Most manufacturing plants will hardwire their IoT devices using industrial Ethernet cables. Hardwiring can ensure a reliable connection, but there are limits to the distance between sensors, I/O blocks, and PLCs. There is also the risk of cables getting damaged, and the expense of regularly replacing cables that flex on moving parts such as robotic arms.

Wireless IoT sensors are quickly gaining popularity as wireless technology continues to improve and become more reliable. A Wireless Sensor Network (WSN) can have a much further distance between sensors and network equipment as compared to network cables. Wireless connectivity is also much more scalable as the quantity of sensors in a deployment can be significantly higher. For example, a single private LTE network can wirelessly connect more than a thousand devices on a factory floor.

How are Manufacturers Improving Productivity?

When integrating sensors with an IoT management platform the solutions are endless. Here are just a few examples of how IoT sensors are playing a role in helping manufacturers save costs and improve productivity.

Improve Product Quality

Maintain Quality with IoT Sensors

With machinery already connected to cloud platforms, storing data such as temperature and pressure is easier to digitally track in production batches. Machine vision through high resolution cameras is another form of tracking product through a production line. Vision sensors along with software can help monitor the product quality. This technology can significantly help reduce poor quality products from reaching the consumer which can jeopardize the brand.

Minimize Unplanned Downtime with Predictive Maintenance

Opposed to scheduled maintenance, programs can analyze data collected from sensors to determine if an unplanned breakdown is likely to occur. Real-time data and cloud-based analytics can help engineers and maintenance crew spot inefficiencies with machinery. This reduces costs by allowing technicians to replace components before they fail, avoiding expensive repairs or injury to crew members.

Warehouse Management and Asset Tracking

Knowing the location of inventory and having an efficient method to move, stock, and pick inventory has always been a go-to route for improving productivity. In a smart warehouse, IIoT solutions use sensors to help track the flow of assets through the factory. Autonomous robots can move products or pick and pack an order, all without any human interaction. By automating these simple tasks employees can focus on other tasks that are more productive and require human insight.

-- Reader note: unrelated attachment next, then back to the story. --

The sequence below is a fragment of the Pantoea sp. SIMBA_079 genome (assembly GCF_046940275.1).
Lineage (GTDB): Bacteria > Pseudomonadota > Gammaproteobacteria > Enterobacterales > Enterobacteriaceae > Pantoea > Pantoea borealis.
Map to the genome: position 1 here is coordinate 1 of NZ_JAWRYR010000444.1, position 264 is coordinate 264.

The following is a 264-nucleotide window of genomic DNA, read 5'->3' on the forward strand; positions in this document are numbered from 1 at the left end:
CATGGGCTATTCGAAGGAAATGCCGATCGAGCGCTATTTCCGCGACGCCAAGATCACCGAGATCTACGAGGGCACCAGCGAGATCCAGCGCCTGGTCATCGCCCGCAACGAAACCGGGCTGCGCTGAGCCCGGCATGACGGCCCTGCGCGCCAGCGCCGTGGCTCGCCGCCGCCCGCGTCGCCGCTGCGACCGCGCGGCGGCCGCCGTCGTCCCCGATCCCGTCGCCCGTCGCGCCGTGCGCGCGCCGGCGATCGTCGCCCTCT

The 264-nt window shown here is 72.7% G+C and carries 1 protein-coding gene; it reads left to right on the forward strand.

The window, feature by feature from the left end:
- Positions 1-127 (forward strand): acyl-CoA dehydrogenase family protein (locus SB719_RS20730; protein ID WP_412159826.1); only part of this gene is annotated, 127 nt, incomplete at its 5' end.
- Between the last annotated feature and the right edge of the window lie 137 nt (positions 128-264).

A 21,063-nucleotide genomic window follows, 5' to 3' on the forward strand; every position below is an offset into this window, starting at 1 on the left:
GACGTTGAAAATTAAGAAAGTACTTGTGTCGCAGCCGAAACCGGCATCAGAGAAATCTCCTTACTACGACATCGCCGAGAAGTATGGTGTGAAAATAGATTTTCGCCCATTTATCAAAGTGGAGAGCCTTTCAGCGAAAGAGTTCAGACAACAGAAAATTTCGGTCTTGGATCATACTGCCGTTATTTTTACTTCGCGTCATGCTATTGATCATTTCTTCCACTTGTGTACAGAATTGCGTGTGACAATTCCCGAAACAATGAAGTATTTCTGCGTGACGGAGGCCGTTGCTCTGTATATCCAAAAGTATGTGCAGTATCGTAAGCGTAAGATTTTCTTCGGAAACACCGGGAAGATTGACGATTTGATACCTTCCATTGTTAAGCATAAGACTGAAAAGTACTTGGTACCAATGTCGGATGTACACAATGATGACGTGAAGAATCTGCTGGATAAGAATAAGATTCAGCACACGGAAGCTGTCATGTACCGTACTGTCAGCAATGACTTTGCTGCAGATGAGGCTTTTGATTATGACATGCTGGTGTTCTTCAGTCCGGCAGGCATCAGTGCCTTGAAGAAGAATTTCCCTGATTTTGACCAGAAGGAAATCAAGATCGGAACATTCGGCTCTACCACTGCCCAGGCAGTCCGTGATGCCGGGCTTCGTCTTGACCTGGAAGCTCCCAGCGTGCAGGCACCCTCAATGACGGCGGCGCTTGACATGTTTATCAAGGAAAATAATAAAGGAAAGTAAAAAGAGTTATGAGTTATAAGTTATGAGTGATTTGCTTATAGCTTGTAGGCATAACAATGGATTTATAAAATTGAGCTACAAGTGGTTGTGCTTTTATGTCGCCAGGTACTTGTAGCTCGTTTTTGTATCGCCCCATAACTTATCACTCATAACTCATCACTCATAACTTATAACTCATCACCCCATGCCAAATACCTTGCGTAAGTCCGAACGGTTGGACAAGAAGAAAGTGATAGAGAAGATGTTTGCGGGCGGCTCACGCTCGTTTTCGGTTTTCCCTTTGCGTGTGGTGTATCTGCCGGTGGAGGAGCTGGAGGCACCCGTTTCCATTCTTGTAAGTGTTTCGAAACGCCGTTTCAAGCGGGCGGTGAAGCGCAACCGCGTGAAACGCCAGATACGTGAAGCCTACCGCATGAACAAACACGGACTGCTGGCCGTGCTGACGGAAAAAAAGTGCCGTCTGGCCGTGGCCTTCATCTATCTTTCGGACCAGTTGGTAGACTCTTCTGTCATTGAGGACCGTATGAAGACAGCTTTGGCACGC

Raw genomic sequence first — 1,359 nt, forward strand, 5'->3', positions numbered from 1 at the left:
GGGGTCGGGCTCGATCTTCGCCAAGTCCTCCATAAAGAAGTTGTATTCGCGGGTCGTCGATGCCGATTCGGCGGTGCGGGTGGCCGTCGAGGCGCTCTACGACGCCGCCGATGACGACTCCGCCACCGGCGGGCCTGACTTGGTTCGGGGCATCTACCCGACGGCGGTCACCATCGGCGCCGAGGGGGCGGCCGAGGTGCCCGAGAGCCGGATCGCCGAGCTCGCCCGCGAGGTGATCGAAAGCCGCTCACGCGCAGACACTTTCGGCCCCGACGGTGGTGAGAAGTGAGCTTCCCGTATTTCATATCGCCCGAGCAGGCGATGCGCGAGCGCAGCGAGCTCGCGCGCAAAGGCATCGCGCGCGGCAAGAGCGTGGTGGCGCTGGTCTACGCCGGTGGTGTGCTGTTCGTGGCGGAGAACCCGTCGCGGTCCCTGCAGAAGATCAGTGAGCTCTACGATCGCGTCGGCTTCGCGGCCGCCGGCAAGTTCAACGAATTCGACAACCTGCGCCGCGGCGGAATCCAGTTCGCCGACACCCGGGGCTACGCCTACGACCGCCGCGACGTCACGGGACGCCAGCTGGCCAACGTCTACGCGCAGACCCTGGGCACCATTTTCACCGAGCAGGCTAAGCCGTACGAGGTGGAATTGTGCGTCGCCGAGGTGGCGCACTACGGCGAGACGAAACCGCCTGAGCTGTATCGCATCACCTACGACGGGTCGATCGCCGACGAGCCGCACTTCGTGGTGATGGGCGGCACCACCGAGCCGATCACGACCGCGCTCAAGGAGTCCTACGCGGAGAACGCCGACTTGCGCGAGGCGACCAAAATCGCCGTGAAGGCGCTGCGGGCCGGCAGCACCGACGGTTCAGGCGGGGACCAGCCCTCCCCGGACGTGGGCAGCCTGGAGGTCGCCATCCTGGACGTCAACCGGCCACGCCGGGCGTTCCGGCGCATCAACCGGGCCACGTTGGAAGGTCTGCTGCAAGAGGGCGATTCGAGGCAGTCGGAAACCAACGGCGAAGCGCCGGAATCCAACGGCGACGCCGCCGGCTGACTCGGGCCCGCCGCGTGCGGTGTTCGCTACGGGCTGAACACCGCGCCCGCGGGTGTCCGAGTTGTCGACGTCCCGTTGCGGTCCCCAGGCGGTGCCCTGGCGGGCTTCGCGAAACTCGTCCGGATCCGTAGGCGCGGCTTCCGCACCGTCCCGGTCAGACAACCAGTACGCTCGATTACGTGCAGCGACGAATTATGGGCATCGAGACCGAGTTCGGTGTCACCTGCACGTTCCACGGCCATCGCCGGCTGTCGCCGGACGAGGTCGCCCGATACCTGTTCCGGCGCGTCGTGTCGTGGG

Improve Procurement and Forecasting

For procurement managers, sensors installed on the production line can monitor the assembly of products, helping to control the usage of raw materials and reduce waste. They can also alert users when supply is running low. Consistently monitoring these key items with sensors can significantly reduce waste and improve forecasting.

Product Development

Product development can be a costly process, but necessary for all manufacturers. By gathering data through sensors on the production floor and through advanced manufacturing analytics, much of the R&D process can be simulated. Manufacturers can make better decisions before going into full production. Sensors on products can also be implemented in the field to gather data in real-life scenarios. Collecting this data in real-time can help engineers make quick changes for a more efficient product.


There is no doubt that sensors are now playing an essential role in daily operations throughout factories. The collection of data has proven to help businesses develop more efficient production lines, increase safety, and keep machines operating. Although the overall planning and implementation of IoT sensors in a manufacturing facility can be substantial, the return on investment can be well worth it.

The first step of incorporating IoT sensors in your facility would be to seek an IoT solution provider. A company like Datablaze can help you understand your needs and implement a cost-effective plan. An ideal company will also provide the ability to manage your sensors and connectivity from one platform. A platform like Voyager IoT Management can help provide this solution.